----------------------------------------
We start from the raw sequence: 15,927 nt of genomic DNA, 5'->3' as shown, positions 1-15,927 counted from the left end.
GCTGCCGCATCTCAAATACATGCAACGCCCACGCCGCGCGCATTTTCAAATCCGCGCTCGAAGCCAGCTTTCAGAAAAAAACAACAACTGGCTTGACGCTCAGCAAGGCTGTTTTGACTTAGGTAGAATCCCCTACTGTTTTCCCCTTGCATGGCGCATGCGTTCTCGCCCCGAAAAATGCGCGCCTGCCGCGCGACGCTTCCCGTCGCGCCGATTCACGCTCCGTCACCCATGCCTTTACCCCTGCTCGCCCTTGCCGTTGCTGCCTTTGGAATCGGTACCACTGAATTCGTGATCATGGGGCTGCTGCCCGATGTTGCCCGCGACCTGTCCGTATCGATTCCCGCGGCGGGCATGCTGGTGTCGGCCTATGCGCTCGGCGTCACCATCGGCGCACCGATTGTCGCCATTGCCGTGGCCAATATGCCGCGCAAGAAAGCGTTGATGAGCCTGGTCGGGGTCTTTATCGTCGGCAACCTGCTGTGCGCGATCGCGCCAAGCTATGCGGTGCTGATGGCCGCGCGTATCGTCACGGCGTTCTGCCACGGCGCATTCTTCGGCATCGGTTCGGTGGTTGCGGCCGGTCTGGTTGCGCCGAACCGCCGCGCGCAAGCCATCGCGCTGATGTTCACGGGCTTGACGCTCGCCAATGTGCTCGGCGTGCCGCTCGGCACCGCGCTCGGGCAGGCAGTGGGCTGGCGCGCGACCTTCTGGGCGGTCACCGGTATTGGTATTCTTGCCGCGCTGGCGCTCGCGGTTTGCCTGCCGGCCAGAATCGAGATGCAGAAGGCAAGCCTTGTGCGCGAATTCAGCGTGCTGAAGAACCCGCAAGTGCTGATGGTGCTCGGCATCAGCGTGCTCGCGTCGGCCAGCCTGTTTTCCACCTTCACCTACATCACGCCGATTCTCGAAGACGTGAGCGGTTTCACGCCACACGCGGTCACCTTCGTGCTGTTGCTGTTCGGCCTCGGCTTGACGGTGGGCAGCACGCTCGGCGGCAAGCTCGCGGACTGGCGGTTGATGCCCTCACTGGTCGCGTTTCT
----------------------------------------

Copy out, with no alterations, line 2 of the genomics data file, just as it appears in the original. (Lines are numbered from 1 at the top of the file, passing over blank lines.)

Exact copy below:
GCTGCCGCATCTCAAATACATGCAACGCCCACGCCGCGCGCATTTTCAAATCCGCGCTCGAAGCCAGCTTTCAGAAAAAAACAACAACTGGCTTGACGCTCAGCAAGGCTGTTTTGACTTAGGTAGAATCCCCTACTGTTTTCCCCTTGCATGGCGCATGCGTTCTCGCCCCGAAAAATGCGCGCCTGCCGCGCGACGCTTCCCGTCGCGCCGATTCACGCTCCGTCACCCATGCCTTTACCCCTGCTCGCCCTTGCCGTTGCTGCCTTTGGAATCGGTACCACTGAATTCGTGATCATGGGGCTGCTGCCCGATGTTGCCCGCGACCTGTCCGTATCGATTCCCGCGGCGGGCATGCTGGTGTCGGCCTATGCGCTCGGCGTCACCATCGGCGCACCGATTGTCGCCATTGCCGTGGCCAATATGCCGCGCAAGAAAGCGTTGATGAGCCTGGTCGGGGTCTTTATCGTCGGCAACCTGCTGTGCGCGATCGCGCCAAGCTATGCGGTGCTGATGGCCGCGCGTATCGTCACGGCGTTCTGCCACGGCGCATTCTTCGGCATCGGTTCGGTGGTTGCGGCCGGTCTGGTTGCGCCGAACCGCCGCGCGCAAGCCATCGCGCTGATGTTCACGGGCTTGACGCTCGCCAATGTGCTCGGCGTGCCGCTCGGCACCGCGCTCGGGCAGGCAGTGGGCTGGCGCGCGACCTTCTGGGCGGTCACCGGTATTGGTATTCTTGCCGCGCTGGCGCTCGCGGTTTGCCTGCCGGCCAGAATCGAGATGCAGAAGGCAAGCCTTGTGCGCGAATTCAGCGTGCTGAAGAACCCGCAAGTGCTGATGGTGCTCGGCATCAGCGTGCTCGCGTCGGCCAGCCTGTTTTCCACCTTCACCTACATCACGCCGATTCTCGAAGACGTGAGCGGTTTCACGCCACACGCGGTCACCTTCGTGCTGTTGCTGTTCGGCCTCGGCTTGACGGTGGGCAGCACGCTCGGCGGCAAGCTCGCGGACTGGCGGTTGATGCCCTCACTGGTCGCGTTTCT